SEA Games 2017 More than throwing balls: Stamina key in demanding Petanque
27 August 2017
By Matthew Mohan
Team Singapore’s Goh Wee Teck is used to getting quizzical looks from friends when he tells them he plays competitive petanque.
“Usually they would say ‘Oh, the old people’s sport?’” said Wee Teck. “I’d tell them, ‘If it’s a sport for old people, why don’t you come and give it a try?’”
“Competitive petanque is a lot more than throwing balls. You need stamina — not the kind of stamina that you find in running but mental stamina. You need focus as well because some matches can go on for as long as two or three hours,” added Wee Teck.
The 27-year-old will feature in the mixed doubles event on Sunday along with compatriot Sheryl Sim. This will be his third SEA Games, after the 2009 edition in Laos and 2015 in Singapore.
Singapore has won three medals in petanque, the last coming in 2007.
In petanque, players toss hollow steel balls (boules) as close as possible to a small wooden ball called a jack while standing inside a circle.
In the singles and doubles, each player has three boules, while in the triples each player uses only two. For each boule that is closer than the opposing team's closest boule, the winning team scores one point.
It’s a simple sport, but it isn't as easy as it looks, said Wee Teck.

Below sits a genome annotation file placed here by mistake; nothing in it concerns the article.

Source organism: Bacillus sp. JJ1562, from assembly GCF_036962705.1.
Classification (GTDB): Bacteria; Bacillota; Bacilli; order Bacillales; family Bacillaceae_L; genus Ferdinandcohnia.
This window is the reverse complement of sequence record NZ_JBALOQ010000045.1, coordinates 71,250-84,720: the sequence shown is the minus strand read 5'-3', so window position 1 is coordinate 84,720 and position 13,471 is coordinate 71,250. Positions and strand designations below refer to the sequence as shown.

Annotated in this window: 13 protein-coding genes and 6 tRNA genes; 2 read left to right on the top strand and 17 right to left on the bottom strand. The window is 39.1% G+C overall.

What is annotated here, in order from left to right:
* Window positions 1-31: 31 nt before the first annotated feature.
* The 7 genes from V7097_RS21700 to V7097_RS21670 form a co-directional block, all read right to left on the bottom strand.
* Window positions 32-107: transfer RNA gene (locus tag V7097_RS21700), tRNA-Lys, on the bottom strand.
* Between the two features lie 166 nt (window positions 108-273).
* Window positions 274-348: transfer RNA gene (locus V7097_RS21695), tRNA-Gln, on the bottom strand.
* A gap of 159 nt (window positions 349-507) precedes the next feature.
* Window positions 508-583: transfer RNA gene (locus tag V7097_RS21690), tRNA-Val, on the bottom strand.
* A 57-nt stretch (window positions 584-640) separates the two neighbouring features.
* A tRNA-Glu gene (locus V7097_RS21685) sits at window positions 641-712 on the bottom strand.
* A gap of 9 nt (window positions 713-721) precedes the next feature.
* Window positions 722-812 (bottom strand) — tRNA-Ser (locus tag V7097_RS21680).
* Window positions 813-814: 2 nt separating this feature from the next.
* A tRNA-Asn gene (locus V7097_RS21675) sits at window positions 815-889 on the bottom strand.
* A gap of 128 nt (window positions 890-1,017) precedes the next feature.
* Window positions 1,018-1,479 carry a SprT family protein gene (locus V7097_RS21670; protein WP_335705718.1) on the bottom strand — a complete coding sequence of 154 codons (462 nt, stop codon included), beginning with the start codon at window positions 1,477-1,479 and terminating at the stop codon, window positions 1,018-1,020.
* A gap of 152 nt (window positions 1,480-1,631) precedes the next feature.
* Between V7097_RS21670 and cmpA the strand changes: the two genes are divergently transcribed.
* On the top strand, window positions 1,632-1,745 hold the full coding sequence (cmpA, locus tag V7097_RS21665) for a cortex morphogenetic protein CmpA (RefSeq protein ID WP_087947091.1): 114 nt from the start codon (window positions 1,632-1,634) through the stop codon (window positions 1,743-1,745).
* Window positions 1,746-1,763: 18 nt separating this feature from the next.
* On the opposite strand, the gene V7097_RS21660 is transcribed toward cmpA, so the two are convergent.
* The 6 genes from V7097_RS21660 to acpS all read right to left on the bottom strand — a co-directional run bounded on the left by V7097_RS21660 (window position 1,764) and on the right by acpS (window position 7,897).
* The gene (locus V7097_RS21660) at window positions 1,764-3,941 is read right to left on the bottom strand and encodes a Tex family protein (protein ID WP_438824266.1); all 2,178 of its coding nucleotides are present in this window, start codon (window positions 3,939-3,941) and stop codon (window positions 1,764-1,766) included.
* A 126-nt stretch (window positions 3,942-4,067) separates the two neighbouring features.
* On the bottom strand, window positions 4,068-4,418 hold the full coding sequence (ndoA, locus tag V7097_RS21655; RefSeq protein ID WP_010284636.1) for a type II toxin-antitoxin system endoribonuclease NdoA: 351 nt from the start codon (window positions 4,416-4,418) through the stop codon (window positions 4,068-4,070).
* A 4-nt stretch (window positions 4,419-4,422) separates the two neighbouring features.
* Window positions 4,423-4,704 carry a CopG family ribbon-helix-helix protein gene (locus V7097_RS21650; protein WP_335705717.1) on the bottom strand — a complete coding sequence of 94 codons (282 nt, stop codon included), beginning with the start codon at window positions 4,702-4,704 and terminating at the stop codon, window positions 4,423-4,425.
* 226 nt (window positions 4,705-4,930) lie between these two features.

“It’s simple to pick up the sport and play but to master it is not easy, because it needs a mixture of both the mental and physical,” he added.
Wee Teck was introduced to the sport at the age of 12, by his primary school teacher Vicki Heo.
“When you're young, you’re always curious about a lot of things,” said Wee Teck. “So, I would ask her what this sport is about, then she’d just bring me down to play at Toa Payoh. I found it interesting, it was like a bigger version of marbles.”
Wee Teck went on to be a teammate of Vicki’s at the 2015 Games.
Once a sport for royals, petanque originated from France. As such, countries previously under the French colony, such as Laos and Cambodia, are the traditional powerhouses in Southeast Asia.
"They have a very large base and pool of players,” said Wee Teck. “They are also professionals. They have more muscle memory, more training and more experience as well.
“I saw some of them competing when I was young, and now when it is my turn to compete, I still see them!”
But, Wee Teck, who is an operations supervisor, isn't ruling out Singapore’s chances just yet.
“A medal is always possible,” said Wee Teck. “I think we have an edge in tactical intelligence which some other teams might not. The ball is round.”